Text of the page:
Cricket Spin
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Cricket Spin

Band Folk Acoustic

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Music

The best kept secret in music

Press


"They come about post-Arcade Fire, Polyphonic Spree, and Sufjan Stevens, and though their sound is indicative of this, it is in no way derivative. Instead, the group, led by cracked-voiced wünderkind Ben Yonda, creates delicately beautiful soundscapes that tell winsome stories and navigate various emotional experiences. Never above a flute solo or xylophonic backups, Cricket Spin nevertheless manage to form a sound that escapes the sticky gray area of preciousness. They are instead a wonderful band of musicians who are equally in touch with their craft and their emotions. I will be quite surprised if they do not land major deals and attention by the year's end. " - Like a Rolling Stone


I'm always curious on how people find out about new music. More often than not I'm standing in a packed venue of some unknown band and ask myself - not all these people read music blogs, do they? Only bloggers read blogs, right? Whether it's myspace or yes, blogs, or perhaps just some clever marketing schemes, we live in an age when pure word of mouth has taken on a whole new meaning.

Luckily I'm sent a good deal of new music on a regular basis, but sometimes, good old fashion, "hey check out this band" works, too. So I was delighted to find New York band Cricket Spin through a friend of a friend of a friend who handed me their CD one night before heading to a show. As fate would have it (even though I planned to have them as Band of The Week already) I ran into that friend of a friend of a friend last night. Tricky, eh?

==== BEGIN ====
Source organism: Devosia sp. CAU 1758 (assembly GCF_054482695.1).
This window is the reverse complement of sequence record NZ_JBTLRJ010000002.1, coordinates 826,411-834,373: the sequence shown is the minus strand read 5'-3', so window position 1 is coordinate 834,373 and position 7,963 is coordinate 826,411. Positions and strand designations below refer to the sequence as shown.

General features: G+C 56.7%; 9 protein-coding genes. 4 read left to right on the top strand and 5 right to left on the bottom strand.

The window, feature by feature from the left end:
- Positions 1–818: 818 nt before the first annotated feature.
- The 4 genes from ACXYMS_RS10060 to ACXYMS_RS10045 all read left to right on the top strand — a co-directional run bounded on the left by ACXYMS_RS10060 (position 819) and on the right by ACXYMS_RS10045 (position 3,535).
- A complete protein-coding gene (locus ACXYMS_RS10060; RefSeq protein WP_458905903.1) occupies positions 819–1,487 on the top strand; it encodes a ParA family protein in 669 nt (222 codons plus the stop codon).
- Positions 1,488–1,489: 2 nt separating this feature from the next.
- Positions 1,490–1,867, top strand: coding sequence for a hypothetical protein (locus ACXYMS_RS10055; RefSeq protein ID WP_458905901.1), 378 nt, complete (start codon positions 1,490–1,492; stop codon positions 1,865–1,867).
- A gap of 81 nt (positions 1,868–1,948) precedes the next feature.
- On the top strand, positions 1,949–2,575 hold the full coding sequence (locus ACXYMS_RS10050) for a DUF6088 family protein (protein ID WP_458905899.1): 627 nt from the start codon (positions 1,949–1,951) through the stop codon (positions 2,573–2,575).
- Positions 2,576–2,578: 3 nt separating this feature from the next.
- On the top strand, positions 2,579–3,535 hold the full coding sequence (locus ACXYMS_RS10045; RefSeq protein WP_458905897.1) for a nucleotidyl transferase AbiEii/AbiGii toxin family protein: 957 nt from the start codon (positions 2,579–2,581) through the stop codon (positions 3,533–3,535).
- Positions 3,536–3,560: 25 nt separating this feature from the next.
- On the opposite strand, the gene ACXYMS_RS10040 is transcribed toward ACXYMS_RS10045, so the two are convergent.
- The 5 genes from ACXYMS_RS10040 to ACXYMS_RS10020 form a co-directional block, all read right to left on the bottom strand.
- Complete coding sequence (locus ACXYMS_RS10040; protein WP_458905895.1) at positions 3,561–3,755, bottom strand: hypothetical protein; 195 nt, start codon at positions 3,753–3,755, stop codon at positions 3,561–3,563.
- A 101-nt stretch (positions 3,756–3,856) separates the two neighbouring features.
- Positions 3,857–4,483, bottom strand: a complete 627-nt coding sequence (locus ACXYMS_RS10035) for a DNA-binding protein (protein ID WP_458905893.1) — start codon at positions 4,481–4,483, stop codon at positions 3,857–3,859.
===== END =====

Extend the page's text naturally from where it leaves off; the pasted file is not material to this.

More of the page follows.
Cricket Spin is a Brooklyn based meshing of all sort of sounds and influences. No song sounds the same, but all are infused by quite haunting song writing - the kind that deserves a few listenings. I found myself listening to their music on repeat while on vacation last week, it's the kind of music that you want to sit back, relax to, but making sure you listening quite carefully.

The band consists of six people, but has been known to throw in some added players for their live show. It's a pack of instrumentalists that harbor on some of the greatest indie folk, in a refreshing new way. You Are My Home is hands down one of the best albums I've been handed, and yet I was informed that the best was yet to come.

Grains of Salt, Grains of Sand, is their latest effort shows the most promise. Equally as beautiful as You Are My Home and yet the small intricacies of each instrument is much more present. In a song like "Vanishing Point" it's almost impossible to choose what stands out. It all works seamlessly together. And with that many instruments, that's quite a feat.
- Underrated


"...moments of Small Faces, Elliott Smith and a strong Beatles-esq. influence. It’s all warm. Like that blanket that sits on your parents couch. The one you love to wrap up in by the fire while sipping tea with old friends. That’s what Cricket Spin feels like….old friends…always wonderful to run into."

http://www.myselfmyself.com/?p=34 - Myself, Myself


Discography

"Cricket Spin" EP 2004
"You Are My Home" LP 2006
"Grains of Salt, Grains of Sand" LP 2007
"Cricket Spin/A Wonderful" Split 7" 2007

Photos

Feeling a bit camera shy

Bio

From a secluded basement in Brooklyn, an assemblage of folk singers,punk rock kids and classical musicians come together under the collective name of Cricket Spin. Fueled by a mixture of red wine and brightly colored sweets, the group creates lush arrangements, adorned with orchestral swells and thoughtful melodies. Each song is built upon humble and intimate folk structures. Cricket Spin's live performances consist of six to ten players weaving rock guitars, piano and woodwinds to create a symphony of bipolar pop music.